As a result, ADLS has set up a Courtroom Bullying committee, effective February next year, to address bullying and inappropriate courtroom conduct, as distinct from bullying in the workplace.

It is not confined to conduct from the bench or decisionmaker; it covers courtroom behaviour in general and will include bullying by judges and/or another lawyer, who may be more senior to their target.

The committee is not designed to interfere with the work and procedure of the Judicial Conduct Commissioner, nor the informal NZLS-established process for dealing with lawyers’ concerns about judges’ courtroom conduct through a heads-of-bench approach facilitated by senior NZLS representatives.

Nor does it conflict with the duties and obligations on all members of the profession under the Lawyers and Conveyancers Act 2006 about misconduct or unprofessional conduct.

The ADLS Council appointed a working group in March to investigate and consider setting up the committee.

The committtee’s aims are to:

  • assist ADLS members grappling with an issue or incident of inappropriate or bullying behaviour during a court or tribunal hearing;
  • help members to provide information in strict confidence, aimed at redress or resolution in respect of injured feelings or intimidation;
  • fill the perceived absence of statistical data and information about bullying complaints; improve the reliability and objectivity of collecting and collating such information;
  • help identify those among our profession who might be repeatedly engaging in inappropriate behaviour and help provide corrective measures such as guidance and counselling; and
  • enable other members to report, confidentially, what they have observed happening to another practitioner who is being subjected to bullying or inappropriate behaviour.

We hope the committee’s work will not only help affected members on a personal level but will also help the profession to identify problems and issues so corrective measures can be taken.

The collection and collation of information and any complaints will be confidential. We also aim to fill the perceived gap in statistical data on poor courtroom conduct and expect this will be valuable in helping to identify, correct and minimise inappropriate or bullying behaviour in the future.

If it becomes necessary to take complaints further, any information that might identify the complainant/s will not be disclosed without their prior written consent.

The committee acknowledges that judges have obligations to run their courtrooms effectively and efficiently, sometimes in challenging situations (such as where there is a self-represented litigant).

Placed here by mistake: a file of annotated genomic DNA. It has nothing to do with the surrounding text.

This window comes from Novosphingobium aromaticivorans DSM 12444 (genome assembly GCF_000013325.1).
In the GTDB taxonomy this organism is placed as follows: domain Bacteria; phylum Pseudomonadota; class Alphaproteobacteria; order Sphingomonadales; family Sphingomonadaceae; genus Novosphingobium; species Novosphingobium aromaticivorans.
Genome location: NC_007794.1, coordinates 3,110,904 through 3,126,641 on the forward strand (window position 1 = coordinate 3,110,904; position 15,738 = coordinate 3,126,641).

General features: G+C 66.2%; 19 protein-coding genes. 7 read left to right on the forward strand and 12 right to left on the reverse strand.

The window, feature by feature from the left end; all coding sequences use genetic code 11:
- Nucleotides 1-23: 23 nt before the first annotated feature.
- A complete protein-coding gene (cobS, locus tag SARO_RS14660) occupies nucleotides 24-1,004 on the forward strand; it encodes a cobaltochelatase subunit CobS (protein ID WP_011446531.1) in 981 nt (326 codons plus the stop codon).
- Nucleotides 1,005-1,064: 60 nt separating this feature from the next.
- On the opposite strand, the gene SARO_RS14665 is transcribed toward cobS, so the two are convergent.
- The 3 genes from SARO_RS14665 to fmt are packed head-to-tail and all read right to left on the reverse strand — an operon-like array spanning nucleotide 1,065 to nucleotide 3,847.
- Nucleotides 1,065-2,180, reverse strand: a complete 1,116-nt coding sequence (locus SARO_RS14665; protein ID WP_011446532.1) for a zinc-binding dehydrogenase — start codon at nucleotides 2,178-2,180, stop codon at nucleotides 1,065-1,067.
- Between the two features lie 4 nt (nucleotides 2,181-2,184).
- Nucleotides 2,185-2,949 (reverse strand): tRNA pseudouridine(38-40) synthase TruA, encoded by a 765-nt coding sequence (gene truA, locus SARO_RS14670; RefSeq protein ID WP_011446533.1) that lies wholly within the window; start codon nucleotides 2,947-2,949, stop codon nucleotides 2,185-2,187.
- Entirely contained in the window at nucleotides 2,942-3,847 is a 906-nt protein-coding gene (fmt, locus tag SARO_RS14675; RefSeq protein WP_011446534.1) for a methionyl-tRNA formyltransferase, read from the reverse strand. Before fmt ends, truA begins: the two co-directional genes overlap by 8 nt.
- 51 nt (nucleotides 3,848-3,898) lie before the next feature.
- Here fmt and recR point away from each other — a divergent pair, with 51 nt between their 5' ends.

So, they sometimes have good grounds to take a strong approach with counsel appearing before them. Emotions can also run high in a courtroom and lawyers need to be sufficiently robust to handle courtroom rough and tumble.

At the same time, recent focus on the culture of the legal profession and allegations of bullying and harassment have revealed the courtroom can also be a place where aggressive behaviour from those in a position of power can occur.

(See barrister Elizabeth Hall’s survey, indicating that of the 283 responses received, 88.1% stated they had personally experienced or witnessed harassment or bullying behaviour. Of those responding in this way, 64.7% indicated it was a Judge doing the bullying or harassment.)

This behaviour is not confined to judges. Sometimes senior counsel can abuse their position of authority – for example, through inappropriate interaction with the judge because of a close acquaintance.

The judiciary is aware of the spotlight on this issue and judges have undergone training to reduce the chances of it becoming a problem.

It must also be acknowledged that lawyers can sometimes benefit from direction or further training on courtroom etiquette, procedures and appropriate preparation to avoid situations where judges may need to take a strong line with counsel appearing before them.

It is important to be sensible in distinguishing between what is an appropriate censure and/or educative comments from the bench and what goes beyond what might be deemed appropriate.

It is widely accepted that where a judge’s behaviour is called into question, reputational risk to practitioners in raising the matter, whether it be through a complaint to the Judicial Conduct Commissioner or otherwise, reduces the opportunity to shine a light on, and address, repeated instances of poor conduct.

Leaving patterns of inappropriate judicial behaviour unaddressed is not only unsatisfactory from a practitioner’s perspective but is not in the interests of justice.

Counsel should not feel they need to concede to a judge when this is not warranted.

The ADLS Courtroom Conduct committee will not be restricted to dealing with issues arising in the courtroom: its remit includes all advocacy forums where lawyers appear – for example, the Employment Relations Authority and tribunals.

When it comes to process, one starting point might be a conversation about what counsel who witnessed the bullying can do to relieve the situation before it becomes detrimental to the target and/or their client.

The committee might also seek clarity about whether a lawyer is entitled to ask the registrar for a transcript of the court proceedings or even a copy of the in-court recording so the committee can assess the inflections and tone of the exchange.

This might be a helpful mechanism to keep in check any improper judicial behaviour towards counsel rather than having to deal with it after the fact.

Practitioners seeking information or wanting to contact the committee for assistance can make contact in the first instance through email: